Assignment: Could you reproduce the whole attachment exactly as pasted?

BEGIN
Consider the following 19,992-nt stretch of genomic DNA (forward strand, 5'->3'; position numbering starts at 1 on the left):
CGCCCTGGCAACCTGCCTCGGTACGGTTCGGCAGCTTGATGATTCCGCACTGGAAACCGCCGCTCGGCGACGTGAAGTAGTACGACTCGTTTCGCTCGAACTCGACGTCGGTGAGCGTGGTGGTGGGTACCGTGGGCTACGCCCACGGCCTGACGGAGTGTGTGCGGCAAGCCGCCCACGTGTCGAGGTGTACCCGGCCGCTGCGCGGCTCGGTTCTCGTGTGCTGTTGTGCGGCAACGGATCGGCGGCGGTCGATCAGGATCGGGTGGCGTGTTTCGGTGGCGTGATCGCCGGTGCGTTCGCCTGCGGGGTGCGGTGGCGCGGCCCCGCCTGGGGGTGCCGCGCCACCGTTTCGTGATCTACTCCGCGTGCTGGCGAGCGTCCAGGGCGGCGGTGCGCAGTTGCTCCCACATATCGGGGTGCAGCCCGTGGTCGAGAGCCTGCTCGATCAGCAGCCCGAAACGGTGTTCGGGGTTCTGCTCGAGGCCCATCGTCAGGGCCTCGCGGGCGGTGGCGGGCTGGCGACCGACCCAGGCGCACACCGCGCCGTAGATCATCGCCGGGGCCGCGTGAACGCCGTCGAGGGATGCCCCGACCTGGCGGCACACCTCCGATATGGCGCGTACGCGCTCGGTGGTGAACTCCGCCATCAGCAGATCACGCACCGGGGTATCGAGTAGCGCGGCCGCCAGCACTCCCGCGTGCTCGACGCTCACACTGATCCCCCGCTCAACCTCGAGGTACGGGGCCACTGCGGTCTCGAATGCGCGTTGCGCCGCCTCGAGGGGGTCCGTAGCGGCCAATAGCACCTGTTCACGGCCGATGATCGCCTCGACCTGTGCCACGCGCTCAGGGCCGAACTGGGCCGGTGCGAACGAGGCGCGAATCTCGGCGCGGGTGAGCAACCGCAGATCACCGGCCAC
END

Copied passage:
Consider the following 19,992-nt stretch of genomic DNA (forward strand, 5'->3'; position numbering starts at 1 on the left):
CGCCCTGGCAACCTGCCTCGGTACGGTTCGGCAGCTTGATGATTCCGCACTGGAAACCGCCGCTCGGCGACGTGAAGTAGTACGACTCGTTTCGCTCGAACTCGACGTCGGTGAGCGTGGTGGTGGGTACCGTGGGCTACGCCCACGGCCTGACGGAGTGTGTGCGGCAAGCCGCCCACGTGTCGAGGTGTACCCGGCCGCTGCGCGGCTCGGTTCTCGTGTGCTGTTGTGCGGCAACGGATCGGCGGCGGTCGATCAGGATCGGGTGGCGTGTTTCGGTGGCGTGATCGCCGGTGCGTTCGCCTGCGGGGTGCGGTGGCGCGGCCCCGCCTGGGGGTGCCGCGCCACCGTTTCGTGATCTACTCCGCGTGCTGGCGAGCGTCCAGGGCGGCGGTGCGCAGTTGCTCCCACATATCGGGGTGCAGCCCGTGGTCGAGAGCCTGCTCGATCAGCAGCCCGAAACGGTGTTCGGGGTTCTGCTCGAGGCCCATCGTCAGGGCCTCGCGGGCGGTGGCGGGCTGGCGACCGACCCAGGCGCACACCGCGCCGTAGATCATCGCCGGGGCCGCGTGAACGCCGTCGAGGGATGCCCCGACCTGGCGGCACACCTCCGATATGGCGCGTACGCGCTCGGTGGTGAACTCCGCCATCAGCAGATCACGCACCGGGGTATCGAGTAGCGCGGCCGCCAGCACTCCCGCGTGCTCGACGCTCACACTGATCCCCCGCTCAACCTCGAGGTACGGGGCCACTGCGGTCTCGAATGCGCGTTGCGCCGCCTCGAGGGGGTCCGTAGCGGCCAATAGCACCTGTTCACGGCCGATGATCGCCTCGACCTGTGCCACGCGCTCAGGGCCGAACTGGGCCGGTGCGAACGAGGCGCGAATCTCGGCGCGGGTGAGCAACCGCAGATCACCGGCCAC